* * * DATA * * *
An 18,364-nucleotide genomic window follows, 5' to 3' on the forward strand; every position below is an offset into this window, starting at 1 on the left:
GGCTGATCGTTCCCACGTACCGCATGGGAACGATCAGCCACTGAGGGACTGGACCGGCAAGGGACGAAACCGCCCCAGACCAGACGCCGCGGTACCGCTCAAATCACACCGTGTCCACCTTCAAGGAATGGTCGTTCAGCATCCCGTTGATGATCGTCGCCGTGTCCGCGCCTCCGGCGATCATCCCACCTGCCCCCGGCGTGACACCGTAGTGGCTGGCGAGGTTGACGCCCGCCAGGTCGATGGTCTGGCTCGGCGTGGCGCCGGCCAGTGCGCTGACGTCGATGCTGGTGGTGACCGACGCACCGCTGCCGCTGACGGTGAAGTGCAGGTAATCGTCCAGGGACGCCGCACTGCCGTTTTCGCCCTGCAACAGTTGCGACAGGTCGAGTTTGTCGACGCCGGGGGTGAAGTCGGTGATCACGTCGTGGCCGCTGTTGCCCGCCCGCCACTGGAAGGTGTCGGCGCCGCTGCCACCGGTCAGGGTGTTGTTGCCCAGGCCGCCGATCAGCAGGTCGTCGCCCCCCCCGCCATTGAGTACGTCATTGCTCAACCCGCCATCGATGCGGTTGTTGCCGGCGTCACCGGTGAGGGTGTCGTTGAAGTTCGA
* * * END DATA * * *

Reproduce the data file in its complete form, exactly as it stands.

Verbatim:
An 18,364-nucleotide genomic window follows, 5' to 3' on the forward strand; every position below is an offset into this window, starting at 1 on the left:
GGCTGATCGTTCCCACGTACCGCATGGGAACGATCAGCCACTGAGGGACTGGACCGGCAAGGGACGAAACCGCCCCAGACCAGACGCCGCGGTACCGCTCAAATCACACCGTGTCCACCTTCAAGGAATGGTCGTTCAGCATCCCGTTGATGATCGTCGCCGTGTCCGCGCCTCCGGCGATCATCCCACCTGCCCCCGGCGTGACACCGTAGTGGCTGGCGAGGTTGACGCCCGCCAGGTCGATGGTCTGGCTCGGCGTGGCGCCGGCCAGTGCGCTGACGTCGATGCTGGTGGTGACCGACGCACCGCTGCCGCTGACGGTGAAGTGCAGGTAATCGTCCAGGGACGCCGCACTGCCGTTTTCGCCCTGCAACAGTTGCGACAGGTCGAGTTTGTCGACGCCGGGGGTGAAGTCGGTGATCACGTCGTGGCCGCTGTTGCCCGCCCGCCACTGGAAGGTGTCGGCGCCGCTGCCACCGGTCAGGGTGTTGTTGCCCAGGCCGCCGATCAGCAGGTCGTCGCCCCCCCCGCCATTGAGTACGTCATTGCTCAACCCGCCATCGATGCGGTTGTTGCCGGCGTCACCGGTGAGGGTGTCGTTGAAGTTCGA